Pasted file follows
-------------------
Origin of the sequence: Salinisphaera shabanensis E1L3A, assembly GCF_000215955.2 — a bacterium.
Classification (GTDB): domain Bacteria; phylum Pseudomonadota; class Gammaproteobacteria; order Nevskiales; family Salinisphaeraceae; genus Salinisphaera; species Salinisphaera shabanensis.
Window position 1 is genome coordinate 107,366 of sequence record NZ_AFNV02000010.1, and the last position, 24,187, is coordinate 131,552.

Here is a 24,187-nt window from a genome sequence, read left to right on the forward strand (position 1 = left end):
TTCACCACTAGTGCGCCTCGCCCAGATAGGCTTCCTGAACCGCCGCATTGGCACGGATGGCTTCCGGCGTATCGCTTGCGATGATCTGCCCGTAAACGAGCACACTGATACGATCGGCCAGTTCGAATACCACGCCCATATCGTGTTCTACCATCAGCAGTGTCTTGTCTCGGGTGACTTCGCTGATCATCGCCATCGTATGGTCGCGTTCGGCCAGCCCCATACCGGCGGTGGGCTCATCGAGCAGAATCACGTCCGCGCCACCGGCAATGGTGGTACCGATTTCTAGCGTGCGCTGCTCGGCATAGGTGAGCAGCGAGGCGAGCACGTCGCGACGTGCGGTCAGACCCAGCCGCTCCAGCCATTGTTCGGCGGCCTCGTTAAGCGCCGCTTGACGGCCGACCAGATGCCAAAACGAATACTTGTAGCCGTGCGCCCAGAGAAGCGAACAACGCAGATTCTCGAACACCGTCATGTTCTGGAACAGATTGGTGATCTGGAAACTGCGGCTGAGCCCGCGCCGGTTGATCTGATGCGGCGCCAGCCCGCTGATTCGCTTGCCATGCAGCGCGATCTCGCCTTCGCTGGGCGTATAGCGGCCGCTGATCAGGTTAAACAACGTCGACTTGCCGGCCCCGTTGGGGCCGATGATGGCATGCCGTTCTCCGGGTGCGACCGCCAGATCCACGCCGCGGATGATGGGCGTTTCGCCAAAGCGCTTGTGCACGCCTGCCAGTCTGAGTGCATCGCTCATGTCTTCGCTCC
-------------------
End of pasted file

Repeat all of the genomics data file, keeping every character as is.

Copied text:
Origin of the sequence: Salinisphaera shabanensis E1L3A, assembly GCF_000215955.2 — a bacterium.
Classification (GTDB): domain Bacteria; phylum Pseudomonadota; class Gammaproteobacteria; order Nevskiales; family Salinisphaeraceae; genus Salinisphaera; species Salinisphaera shabanensis.
Window position 1 is genome coordinate 107,366 of sequence record NZ_AFNV02000010.1, and the last position, 24,187, is coordinate 131,552.

Here is a 24,187-nt window from a genome sequence, read left to right on the forward strand (position 1 = left end):
TTCACCACTAGTGCGCCTCGCCCAGATAGGCTTCCTGAACCGCCGCATTGGCACGGATGGCTTCCGGCGTATCGCTTGCGATGATCTGCCCGTAAACGAGCACACTGATACGATCGGCCAGTTCGAATACCACGCCCATATCGTGTTCTACCATCAGCAGTGTCTTGTCTCGGGTGACTTCGCTGATCATCGCCATCGTATGGTCGCGTTCGGCCAGCCCCATACCGGCGGTGGGCTCATCGAGCAGAATCACGTCCGCGCCACCGGCAATGGTGGTACCGATTTCTAGCGTGCGCTGCTCGGCATAGGTGAGCAGCGAGGCGAGCACGTCGCGACGTGCGGTCAGACCCAGCCGCTCCAGCCATTGTTCGGCGGCCTCGTTAAGCGCCGCTTGACGGCCGACCAGATGCCAAAACGAATACTTGTAGCCGTGCGCCCAGAGAAGCGAACAACGCAGATTCTCGAACACCGTCATGTTCTGGAACAGATTGGTGATCTGGAAACTGCGGCTGAGCCCGCGCCGGTTGATCTGATGCGGCGCCAGCCCGCTGATTCGCTTGCCATGCAGCGCGATCTCGCCTTCGCTGGGCGTATAGCGGCCGCTGATCAGGTTAAACAACGTCGACTTGCCGGCCCCGTTGGGGCCGATGATGGCATGCCGTTCTCCGGGTGCGACCGCCAGATCCACGCCGCGGATGATGGGCGTTTCGCCAAAGCGCTTGTGCACGCCTGCCAGTCTGAGTGCATCGCTCATGTCTTCGCTCC